A capital messuage called NEWMANS in Green Street in the parish of Ridge was sold in 1628 by Henry Ewer to Henry Coningsby and Ralph Coningsby his son. (fn. 74) This estate is perhaps the same as a messuage and a virgate of land which was held by Robert Newman, and descended to his son John in 1549. (fn. 75) All trace of this estate has now disappeared.
HILLSIDE, formerly known as WATERLANDS with DOGGETTS, is an estate lying in the three parishes of Ridge, Shenley, and Aldenham. An estate called Walters, Waters, or Walkers in or near Green Street in the parishes of Shenley, Ridge, and Aldenham was sold in 1621 by Roger Glover of Hackney, to Abel, Henry, and Jonathan Ewer. (fn. 76) Mary daughter of Henry Ewer married William Ashton, whose daughter Mary by her marriage brought this manor to her husband, Sir John Buck, first baronet, of Hamby Grange in Leverton, Lincolnshire, whose second wife she became in 1652. (fn. 77) Their son, Sir William Buck, of the Grove, Watford, in September, 1712, conveyed it to his nephew James Vernon, younger son of his sister Mary. (fn. 78) It afterwards came into the possession of Samuel Joynes, who by will dated June, 1770, gave it to Edward Roberts of Shenley. (fn. 79)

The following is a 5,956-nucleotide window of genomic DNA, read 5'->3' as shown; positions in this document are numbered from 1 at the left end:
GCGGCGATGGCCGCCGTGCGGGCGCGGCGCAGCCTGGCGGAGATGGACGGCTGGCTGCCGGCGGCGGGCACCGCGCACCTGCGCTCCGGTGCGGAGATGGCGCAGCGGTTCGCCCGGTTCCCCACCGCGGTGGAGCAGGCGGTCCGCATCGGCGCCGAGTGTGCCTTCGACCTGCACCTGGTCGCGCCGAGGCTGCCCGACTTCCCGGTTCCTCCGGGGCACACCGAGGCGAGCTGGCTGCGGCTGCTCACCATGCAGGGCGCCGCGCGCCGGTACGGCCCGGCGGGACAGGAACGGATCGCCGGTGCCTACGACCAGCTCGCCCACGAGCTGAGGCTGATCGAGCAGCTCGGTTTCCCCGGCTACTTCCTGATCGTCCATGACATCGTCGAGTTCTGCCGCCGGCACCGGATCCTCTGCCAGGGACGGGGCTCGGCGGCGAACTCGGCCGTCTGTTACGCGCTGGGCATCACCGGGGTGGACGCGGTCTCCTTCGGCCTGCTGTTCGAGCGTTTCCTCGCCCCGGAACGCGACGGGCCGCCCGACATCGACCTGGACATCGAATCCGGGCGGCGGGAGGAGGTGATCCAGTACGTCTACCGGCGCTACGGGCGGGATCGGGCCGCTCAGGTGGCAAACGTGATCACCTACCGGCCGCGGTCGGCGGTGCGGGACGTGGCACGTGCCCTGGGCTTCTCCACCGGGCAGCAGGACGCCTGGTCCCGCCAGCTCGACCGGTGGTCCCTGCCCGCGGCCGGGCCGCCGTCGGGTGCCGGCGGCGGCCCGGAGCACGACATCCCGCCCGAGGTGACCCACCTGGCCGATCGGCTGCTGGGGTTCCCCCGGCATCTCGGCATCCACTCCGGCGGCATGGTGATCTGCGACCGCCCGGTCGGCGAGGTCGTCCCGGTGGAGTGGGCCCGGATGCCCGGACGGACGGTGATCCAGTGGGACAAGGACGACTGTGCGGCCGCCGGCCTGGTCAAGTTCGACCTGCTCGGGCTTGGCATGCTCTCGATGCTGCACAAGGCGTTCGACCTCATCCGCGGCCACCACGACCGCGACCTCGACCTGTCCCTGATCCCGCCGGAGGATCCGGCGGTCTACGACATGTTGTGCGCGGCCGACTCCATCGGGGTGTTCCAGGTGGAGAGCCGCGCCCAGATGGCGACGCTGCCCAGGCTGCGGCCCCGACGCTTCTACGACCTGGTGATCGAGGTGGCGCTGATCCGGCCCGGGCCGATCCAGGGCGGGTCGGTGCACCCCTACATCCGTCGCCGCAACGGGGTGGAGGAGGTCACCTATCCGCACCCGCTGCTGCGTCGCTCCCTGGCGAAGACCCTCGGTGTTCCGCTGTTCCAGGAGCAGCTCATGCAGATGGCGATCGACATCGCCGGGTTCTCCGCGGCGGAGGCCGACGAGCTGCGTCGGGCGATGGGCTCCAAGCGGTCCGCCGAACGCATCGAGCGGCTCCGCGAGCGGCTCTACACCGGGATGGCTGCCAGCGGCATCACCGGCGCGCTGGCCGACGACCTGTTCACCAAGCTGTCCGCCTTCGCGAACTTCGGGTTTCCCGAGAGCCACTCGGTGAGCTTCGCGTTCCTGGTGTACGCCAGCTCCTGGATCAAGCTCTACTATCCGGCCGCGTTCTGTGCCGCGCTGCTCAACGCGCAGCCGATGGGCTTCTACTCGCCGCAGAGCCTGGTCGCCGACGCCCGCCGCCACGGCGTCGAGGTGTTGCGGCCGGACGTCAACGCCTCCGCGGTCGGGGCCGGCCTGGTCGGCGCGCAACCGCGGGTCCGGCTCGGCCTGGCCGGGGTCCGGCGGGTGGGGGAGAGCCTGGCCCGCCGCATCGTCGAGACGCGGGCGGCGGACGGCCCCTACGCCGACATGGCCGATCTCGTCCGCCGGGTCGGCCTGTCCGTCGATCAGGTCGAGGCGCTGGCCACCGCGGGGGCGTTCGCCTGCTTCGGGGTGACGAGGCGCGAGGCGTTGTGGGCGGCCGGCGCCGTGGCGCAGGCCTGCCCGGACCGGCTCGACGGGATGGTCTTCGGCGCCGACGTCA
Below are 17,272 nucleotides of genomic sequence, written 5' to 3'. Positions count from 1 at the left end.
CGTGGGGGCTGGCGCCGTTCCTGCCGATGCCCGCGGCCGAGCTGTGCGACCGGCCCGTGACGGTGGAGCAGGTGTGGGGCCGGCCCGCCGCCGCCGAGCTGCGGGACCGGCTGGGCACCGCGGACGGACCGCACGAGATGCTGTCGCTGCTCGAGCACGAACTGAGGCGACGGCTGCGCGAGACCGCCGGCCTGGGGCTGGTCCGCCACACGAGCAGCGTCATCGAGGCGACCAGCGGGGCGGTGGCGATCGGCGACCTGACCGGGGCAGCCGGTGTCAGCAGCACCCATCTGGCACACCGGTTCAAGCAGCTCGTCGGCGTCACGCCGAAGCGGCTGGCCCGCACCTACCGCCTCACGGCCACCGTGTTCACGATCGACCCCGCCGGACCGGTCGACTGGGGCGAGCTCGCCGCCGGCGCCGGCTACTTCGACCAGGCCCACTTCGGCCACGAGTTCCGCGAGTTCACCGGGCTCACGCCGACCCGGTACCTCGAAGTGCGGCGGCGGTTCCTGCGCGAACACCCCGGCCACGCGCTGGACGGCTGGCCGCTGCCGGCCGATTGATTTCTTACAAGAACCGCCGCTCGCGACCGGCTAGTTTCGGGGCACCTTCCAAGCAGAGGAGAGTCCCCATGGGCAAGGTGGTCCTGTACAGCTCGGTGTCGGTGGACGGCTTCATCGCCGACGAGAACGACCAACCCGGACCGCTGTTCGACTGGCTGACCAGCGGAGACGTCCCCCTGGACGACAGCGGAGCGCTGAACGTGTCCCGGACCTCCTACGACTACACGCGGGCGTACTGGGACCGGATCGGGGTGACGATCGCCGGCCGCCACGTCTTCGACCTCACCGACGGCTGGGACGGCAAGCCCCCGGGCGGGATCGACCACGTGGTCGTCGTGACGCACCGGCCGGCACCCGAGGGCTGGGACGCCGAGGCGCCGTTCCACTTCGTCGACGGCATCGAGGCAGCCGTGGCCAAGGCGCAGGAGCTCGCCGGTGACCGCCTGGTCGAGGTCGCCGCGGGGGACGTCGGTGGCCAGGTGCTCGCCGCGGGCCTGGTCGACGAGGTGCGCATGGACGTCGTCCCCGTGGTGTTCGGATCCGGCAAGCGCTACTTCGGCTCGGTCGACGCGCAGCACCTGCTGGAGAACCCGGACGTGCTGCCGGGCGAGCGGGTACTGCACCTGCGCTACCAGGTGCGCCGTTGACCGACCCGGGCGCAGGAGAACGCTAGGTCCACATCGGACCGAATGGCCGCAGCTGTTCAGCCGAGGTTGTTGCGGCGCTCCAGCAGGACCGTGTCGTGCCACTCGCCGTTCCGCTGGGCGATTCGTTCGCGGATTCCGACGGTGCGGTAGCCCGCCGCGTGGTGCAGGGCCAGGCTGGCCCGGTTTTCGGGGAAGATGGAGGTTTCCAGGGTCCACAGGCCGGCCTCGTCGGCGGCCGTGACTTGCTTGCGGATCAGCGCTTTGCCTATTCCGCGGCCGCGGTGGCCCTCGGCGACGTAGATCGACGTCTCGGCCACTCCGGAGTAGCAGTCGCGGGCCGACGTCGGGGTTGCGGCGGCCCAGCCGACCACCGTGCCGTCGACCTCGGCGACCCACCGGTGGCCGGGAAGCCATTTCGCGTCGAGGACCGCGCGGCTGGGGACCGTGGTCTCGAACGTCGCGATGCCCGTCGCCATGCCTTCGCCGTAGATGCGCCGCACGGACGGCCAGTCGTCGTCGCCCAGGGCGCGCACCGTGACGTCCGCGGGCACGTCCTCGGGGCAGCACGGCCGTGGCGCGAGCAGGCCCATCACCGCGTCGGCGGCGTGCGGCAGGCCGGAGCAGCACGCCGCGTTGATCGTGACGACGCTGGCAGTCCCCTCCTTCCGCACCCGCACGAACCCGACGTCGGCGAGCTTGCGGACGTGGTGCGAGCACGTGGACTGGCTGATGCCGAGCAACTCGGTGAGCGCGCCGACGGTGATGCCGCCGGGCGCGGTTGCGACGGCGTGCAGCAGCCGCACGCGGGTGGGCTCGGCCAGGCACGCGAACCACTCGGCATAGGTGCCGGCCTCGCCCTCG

Another portion of Hillside was devised by Sydenham Malthus in 1747 to his son Daniel, who sold it in September, 1790, to Edward Roberts, mentioned above. (fn. 80) Edward died in 1825, and by his will gave the whole estate to his wife Anne. She sold it in 1835 to Rev. John Morris, D.D. He died in 1848, and Anna Frederica his widow ten years later, whereupon their five surviving children joined in selling it on 8 October, 1858, to John Halliday, of the firm of Halliday, Fox & Co., of Leadenhall Street, London. (fn. 81) John Halliday sold the estate in 1865 to Mr. William Müller of Southwick Crescent, Hyde Park. (fn. 82)